In Quincy, Massachusetts; sponsored by Mrs. Nau-nita Harmon Carroll, mother of Mess Attendant Harmon; and commissioned August 31,1943, Lt. Comdr. Kendall E. Read in command.
The USS Harmon (DE-678) was a Buckley-class destroyer escort of the United States Navy. USS Harmon was named after Mess Attendant Leonard Roy Harmon, who was posthumously awarded the Navy Cross for his actions on the USS San Francisco during the battle of Guadalcanal. USS Harmon was the 1st warship to be named after an African-American.
Leonard Roy Harmon was a African-American sailor who died in action during World War II.
Harmon was awarded the Navy Cross. Two ships were named in his honor. The HMS Aylmer had been provisionally named USS Harmon (DE-72) but was transferred to the Royal Navy prior to completion. The USS Harmon (DE-678) served from 1943 to 1947 and remained in the Reserve Fleet until 1967.
NAVY CROSS CITATION:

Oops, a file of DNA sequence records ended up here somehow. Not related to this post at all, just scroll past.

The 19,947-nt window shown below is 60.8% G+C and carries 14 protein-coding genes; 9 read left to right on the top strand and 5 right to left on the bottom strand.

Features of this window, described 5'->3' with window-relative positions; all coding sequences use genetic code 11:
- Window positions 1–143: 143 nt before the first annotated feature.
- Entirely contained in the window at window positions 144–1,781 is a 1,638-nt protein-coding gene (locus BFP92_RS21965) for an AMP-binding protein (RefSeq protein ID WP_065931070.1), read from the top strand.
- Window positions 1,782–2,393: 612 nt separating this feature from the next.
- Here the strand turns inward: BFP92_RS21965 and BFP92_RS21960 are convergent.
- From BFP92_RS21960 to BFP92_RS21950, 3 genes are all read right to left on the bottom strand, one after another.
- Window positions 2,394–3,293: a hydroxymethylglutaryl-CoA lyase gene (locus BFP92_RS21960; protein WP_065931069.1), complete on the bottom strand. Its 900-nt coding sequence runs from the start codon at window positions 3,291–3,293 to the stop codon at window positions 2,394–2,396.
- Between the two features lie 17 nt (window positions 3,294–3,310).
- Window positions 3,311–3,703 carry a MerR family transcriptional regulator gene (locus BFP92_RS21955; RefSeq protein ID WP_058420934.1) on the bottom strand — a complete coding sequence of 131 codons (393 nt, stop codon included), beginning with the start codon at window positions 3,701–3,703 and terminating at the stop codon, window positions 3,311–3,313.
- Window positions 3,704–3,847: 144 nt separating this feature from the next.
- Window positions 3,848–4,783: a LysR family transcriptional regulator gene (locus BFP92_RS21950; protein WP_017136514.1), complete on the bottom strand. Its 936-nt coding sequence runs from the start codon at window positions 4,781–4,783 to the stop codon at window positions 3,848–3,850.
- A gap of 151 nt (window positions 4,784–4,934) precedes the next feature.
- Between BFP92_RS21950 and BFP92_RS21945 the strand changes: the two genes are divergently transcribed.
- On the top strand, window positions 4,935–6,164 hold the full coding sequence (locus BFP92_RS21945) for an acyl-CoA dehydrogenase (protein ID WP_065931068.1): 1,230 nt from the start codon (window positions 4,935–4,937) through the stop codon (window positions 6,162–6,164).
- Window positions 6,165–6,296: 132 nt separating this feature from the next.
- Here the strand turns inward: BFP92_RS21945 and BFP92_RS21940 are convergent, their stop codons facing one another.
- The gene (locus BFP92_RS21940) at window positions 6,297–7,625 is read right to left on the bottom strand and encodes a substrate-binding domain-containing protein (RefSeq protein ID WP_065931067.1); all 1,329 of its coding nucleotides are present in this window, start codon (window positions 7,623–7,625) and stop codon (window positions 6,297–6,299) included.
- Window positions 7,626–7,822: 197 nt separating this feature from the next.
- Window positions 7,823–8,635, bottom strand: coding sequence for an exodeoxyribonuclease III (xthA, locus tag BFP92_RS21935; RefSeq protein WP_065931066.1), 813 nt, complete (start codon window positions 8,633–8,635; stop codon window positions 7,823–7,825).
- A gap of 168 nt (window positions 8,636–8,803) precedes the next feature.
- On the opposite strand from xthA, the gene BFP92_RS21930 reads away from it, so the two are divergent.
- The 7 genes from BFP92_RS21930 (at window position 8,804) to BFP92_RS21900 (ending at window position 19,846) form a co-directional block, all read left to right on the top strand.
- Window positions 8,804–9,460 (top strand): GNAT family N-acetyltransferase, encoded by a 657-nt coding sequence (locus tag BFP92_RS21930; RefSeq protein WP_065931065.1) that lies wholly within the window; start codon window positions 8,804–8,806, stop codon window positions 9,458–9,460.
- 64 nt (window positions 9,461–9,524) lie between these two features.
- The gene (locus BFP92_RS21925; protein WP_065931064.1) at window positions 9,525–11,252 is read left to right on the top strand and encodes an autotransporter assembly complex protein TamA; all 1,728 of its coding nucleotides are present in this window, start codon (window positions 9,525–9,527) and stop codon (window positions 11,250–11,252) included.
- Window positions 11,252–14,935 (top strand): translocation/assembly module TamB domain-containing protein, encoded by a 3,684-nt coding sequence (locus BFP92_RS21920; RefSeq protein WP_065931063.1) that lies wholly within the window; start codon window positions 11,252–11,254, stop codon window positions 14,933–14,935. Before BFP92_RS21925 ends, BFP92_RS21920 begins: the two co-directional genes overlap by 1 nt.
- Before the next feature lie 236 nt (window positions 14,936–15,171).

“The President of the United States of America takes pride in presenting the Navy Cross (Posthumously) to Mess Attendant First Class Leonard Roy Harmon, United States Navy, for extraordinary heroism and devotion to duty in action against the enemy while serving on board the Heavy Cruiser U.S.S. SAN FRANCISCO (CA-38), during action against enemy Japanese naval forces near Savo Island in the Solomon Islands on the night of on November 12-13, 1942. With persistent disregard of his own personal safety, Mess Attendant First Class Harmon rendered invaluable assistance in caring for the wounded and assisting them to a dressing station. In addition to displaying unusual loyalty in behalf of the injured Executive Officer, he deliberately exposed himself to hostile gunfire in order to protect a shipmate and, as a result of this courageous deed, was killed in action. His heroic spirit of self-sacrifice, maintained above and beyond the call of duty, was in keeping with the highest traditions of the United States Naval Service. He gallantly gave his life for his country.”